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CALIFORNIA COAST

Half Moon Bay, at full tilt

This tranquil Northern California community is a haven for hikers, bikers -- and daredevils drawn to Maverick's point break.

May 13, 2007|Hugo Martin | Times Staff Writer

Half Moon Bay, Calif. — "DON'T paddle outside of the harbor," the goateed worker at the kayak rental shop tells me as I pull on my blue splash jacket and grab a paddle. The waves outside Pillar Point Harbor can be unpredictable and dangerous.

Sure, I say. But I don't tell him that the waves are exactly what I came to see. I planned to kayak past the breakers off the shores of Half Moon Bay to get a closer look at Maverick's, a point break feared and admired by surfers around the world. I've heard that only the most insane ride these steamrollers, which, in winter, rise up to 50 feet high and break on a cluster of bulldozer-sized boulders about half a mile from shore.

I slide a bright red sea kayak into the choppy harbor waters and paddle hard toward open sea. Cold gusts keep shoving my kayak toward shore, and my arms and legs are already burning from a two-hour mountain bike ride in a nearby redwood forest earlier that day. What's more, I had hoped to finish my kayaking trip in time to visit a much-touted tide pool up the coast.

I eventually decide to heed the advice of goatee dude. After an hour of paddling, I head for shore, vowing to return another day to Maverick's.

During Prohibition, bootleggers slipped shallow-hulled boats past Half Moon's giant boulders under cover of night and fog. But today the bay has outgrown its slippery reputation as a port of entry for rumrunners. Now it's all about harbor-side seafood joints, antiques shops, cozy B&Bs and an annual pumpkin festival -- an ideal weekend getaway for Starbucks-loving urbanites from the Bay Area.

But as I discovered, this coastal town 28 miles south of San Francisco, at the base of the Santa Cruz Mountains, is also a great outdoors playground. I set aside six days and packed a bike, a backpack, hiking boots, wading sandals and binoculars. In the end, I fell short on time and gear.

ROADS TO GLORY

The lush Santa Cruz Mountains cradle Half Moon Bay against the sea. One way to get here is to take on the Devil's Slide, a crumbling promontory that has been the bane of the state Department of Transportation. When the road is intact, Highway 1 from San Francisco snakes along steep cliffs, over boulder-strewn shores, dropping into Half Moon Bay from the north.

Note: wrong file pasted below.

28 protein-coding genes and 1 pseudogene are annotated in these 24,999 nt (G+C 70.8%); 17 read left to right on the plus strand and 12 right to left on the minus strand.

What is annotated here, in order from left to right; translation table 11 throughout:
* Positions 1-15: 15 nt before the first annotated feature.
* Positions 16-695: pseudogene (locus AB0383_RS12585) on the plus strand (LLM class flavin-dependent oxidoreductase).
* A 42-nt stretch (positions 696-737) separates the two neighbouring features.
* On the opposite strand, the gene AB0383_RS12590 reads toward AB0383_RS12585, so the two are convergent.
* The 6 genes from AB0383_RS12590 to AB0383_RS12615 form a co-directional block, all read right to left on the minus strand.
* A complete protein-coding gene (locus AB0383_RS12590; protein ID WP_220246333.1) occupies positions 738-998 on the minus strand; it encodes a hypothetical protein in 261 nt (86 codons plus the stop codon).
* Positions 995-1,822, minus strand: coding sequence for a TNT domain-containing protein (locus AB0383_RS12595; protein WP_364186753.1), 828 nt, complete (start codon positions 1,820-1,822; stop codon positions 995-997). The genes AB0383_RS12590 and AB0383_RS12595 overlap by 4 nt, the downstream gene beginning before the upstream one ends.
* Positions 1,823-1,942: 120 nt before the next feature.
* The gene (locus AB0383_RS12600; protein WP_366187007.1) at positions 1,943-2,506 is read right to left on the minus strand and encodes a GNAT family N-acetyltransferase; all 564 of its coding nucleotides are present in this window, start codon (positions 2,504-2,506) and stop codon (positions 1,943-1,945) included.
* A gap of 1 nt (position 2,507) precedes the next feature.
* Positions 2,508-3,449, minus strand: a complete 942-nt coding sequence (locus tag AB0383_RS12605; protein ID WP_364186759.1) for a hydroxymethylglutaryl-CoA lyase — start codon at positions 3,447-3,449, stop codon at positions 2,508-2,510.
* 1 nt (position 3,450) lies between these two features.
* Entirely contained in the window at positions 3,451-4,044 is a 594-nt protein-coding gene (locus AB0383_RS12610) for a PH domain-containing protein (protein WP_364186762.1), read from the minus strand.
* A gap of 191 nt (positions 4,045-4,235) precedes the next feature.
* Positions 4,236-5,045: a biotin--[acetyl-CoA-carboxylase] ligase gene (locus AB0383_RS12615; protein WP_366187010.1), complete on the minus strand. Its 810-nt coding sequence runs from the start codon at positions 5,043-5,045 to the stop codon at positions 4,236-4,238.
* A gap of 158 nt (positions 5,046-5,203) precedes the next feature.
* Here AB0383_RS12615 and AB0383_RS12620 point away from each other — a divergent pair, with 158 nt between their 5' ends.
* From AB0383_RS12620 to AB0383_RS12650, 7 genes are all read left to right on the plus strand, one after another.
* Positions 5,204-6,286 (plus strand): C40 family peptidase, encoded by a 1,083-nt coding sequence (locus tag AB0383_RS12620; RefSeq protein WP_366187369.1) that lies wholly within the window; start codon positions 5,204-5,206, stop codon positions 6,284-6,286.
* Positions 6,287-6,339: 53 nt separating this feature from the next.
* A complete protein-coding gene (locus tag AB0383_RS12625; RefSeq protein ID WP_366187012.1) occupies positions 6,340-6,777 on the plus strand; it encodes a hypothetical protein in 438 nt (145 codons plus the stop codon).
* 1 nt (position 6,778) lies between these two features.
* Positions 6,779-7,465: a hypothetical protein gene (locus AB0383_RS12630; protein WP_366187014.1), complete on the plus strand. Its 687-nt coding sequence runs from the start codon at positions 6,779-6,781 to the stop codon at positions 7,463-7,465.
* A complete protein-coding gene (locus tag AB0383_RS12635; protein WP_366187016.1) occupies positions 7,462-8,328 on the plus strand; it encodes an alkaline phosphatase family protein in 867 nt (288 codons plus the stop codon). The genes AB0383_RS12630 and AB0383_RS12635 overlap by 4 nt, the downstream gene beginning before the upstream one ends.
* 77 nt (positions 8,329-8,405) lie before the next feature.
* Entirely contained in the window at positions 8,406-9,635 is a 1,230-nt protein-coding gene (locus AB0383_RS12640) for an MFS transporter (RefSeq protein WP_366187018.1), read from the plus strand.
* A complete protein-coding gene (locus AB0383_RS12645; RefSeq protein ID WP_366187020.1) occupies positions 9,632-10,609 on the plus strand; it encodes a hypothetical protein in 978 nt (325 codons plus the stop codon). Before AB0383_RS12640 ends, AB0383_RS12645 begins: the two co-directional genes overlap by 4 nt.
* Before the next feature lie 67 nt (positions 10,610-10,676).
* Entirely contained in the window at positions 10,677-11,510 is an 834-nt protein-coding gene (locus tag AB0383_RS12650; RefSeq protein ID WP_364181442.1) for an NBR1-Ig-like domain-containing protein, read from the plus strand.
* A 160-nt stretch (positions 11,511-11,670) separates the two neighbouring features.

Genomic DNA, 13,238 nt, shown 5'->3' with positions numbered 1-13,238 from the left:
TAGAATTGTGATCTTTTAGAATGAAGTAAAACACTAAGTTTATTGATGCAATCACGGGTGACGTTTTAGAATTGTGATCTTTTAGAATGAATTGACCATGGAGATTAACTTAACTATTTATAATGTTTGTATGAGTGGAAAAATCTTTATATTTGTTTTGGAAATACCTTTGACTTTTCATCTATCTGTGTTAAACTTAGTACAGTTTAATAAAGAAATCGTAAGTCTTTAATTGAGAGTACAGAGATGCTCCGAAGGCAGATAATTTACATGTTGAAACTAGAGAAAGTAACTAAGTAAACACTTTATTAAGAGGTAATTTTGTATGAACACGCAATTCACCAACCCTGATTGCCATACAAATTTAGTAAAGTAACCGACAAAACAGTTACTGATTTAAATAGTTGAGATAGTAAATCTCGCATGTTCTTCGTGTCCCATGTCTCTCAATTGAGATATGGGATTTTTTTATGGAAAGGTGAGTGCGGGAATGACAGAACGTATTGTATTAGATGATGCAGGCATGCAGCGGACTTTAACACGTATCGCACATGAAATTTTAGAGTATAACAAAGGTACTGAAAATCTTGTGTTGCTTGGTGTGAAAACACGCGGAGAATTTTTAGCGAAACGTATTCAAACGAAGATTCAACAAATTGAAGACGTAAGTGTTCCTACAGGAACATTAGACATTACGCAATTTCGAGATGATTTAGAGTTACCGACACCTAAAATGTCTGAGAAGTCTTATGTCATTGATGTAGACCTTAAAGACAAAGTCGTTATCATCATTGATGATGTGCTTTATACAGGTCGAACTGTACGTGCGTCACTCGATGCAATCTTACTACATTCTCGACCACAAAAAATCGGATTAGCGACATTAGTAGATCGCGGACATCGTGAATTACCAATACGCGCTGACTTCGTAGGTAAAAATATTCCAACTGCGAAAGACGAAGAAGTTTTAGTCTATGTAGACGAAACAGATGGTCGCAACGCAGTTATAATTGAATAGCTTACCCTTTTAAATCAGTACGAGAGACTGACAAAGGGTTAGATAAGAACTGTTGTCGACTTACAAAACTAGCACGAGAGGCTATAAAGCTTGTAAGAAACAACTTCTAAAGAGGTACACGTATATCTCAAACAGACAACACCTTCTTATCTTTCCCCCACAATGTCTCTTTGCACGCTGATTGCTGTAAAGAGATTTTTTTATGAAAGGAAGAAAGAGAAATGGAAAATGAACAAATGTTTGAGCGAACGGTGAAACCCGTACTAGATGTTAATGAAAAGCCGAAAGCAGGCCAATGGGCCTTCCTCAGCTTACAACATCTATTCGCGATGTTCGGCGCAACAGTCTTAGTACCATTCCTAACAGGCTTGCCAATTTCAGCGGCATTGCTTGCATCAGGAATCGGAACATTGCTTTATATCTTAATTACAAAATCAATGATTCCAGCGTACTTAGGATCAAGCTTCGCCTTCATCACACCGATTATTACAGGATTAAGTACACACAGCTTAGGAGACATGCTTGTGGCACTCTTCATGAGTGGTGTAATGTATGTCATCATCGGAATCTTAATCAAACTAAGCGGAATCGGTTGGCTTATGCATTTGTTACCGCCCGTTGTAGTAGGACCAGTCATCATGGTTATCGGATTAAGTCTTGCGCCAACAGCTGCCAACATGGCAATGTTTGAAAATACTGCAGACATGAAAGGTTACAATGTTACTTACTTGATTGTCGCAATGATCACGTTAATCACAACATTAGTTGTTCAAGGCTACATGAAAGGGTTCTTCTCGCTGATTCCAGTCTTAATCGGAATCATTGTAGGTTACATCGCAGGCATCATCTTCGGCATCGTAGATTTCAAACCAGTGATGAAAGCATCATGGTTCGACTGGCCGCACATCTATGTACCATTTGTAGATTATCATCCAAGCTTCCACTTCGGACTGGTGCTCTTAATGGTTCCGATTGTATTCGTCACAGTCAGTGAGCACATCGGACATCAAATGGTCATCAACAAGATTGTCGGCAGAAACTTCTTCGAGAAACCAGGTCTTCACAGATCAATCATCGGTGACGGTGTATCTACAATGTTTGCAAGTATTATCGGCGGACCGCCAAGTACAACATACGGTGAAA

But Devil's Slide has been a hellish neighbor, shutting down Highway 1 nine times in the last 70 years with rockslides, mudslides and roadway fissures. The last Devil's Slide closure -- in April 2006 -- lasted four months and cost Caltrans $9 million to repair.

During one visit, I checked into a historic bed-and-breakfast called the Goose & Turrets. During afternoon tea, the proprietor served a plate of freshly made chocolate chip cookies, which he dubbed "Devil's Slide." They're just like the cliff, he said, moist and fragile.

The alternate route into Half Moon Bay is California 92, a winding, two-lane road that runs east-west from San Mateo. But when Devil's Slide closes Highway 1, California 92 is a gridlocked mess and the region's tourism business -- a $16-million annual industry -- falters.

So why isn't everyone cheering the news that Caltrans is boring two freeway tunnels to bypass Devil's Slide and that it plans to widen California 92? Well, some residents fear that safer, more reliable access into Half Moon Bay will invite more growth and development, and that means a mini Monterey: commercial and crowded.

But there is still time to catch the unspoiled Half Moon Bay. The tunnels won't open until 2011.

SLUGS AND SEALS

Banana slug.

Banana slug.

Banana slug.

I'm on a mountain bike, streaking down a shady canyon trail at Purisima Creek Redwoods Open Space Preserve in the Santa Cruz Mountains, about 25 minutes east of Half Moon Bay. It's cool and moist here. Overhead, a canopy of old-growth redwoods, Douglas firs and tanoaks blots out the sun. Furry green moss covers tangles of branches and trunks that border Purisima Creek.

The air is dewy sweet, and the trails are carpeted in pine needles and oak leaves. As I speed down the trail, my eye catches a repeated flash of bright yellow: Banana slugs the size of double corona cigars litter the leafy path. The blazing downhill trails earn high praise from Bay Area mountain bikers. But on this weekday morning, I ride for two hours without seeing another soul.

I arrive at the preserve along a writhing two-lane road that shimmies past horse farms and flower ranches. The entrance -- a small dirt parking lot marked by a small wooden sign -- was so inconspicuous I nearly drove past it.

The same thing happened later that day when I drove about a mile north of Maverick's to Fitzgerald Marine Reserve, dubbed by one longtime Half Moon Bay resident as the best tide pool in the state. The entrance was a small, sandy parking lot in the shade of a cypress grove, hidden behind a residential neighborhood. Drive to a tide pool like this in Monterey, San Pedro or San Diego, and you'll find a big, crowded parking lot, staffed by attendants demanding a steep hourly rate.

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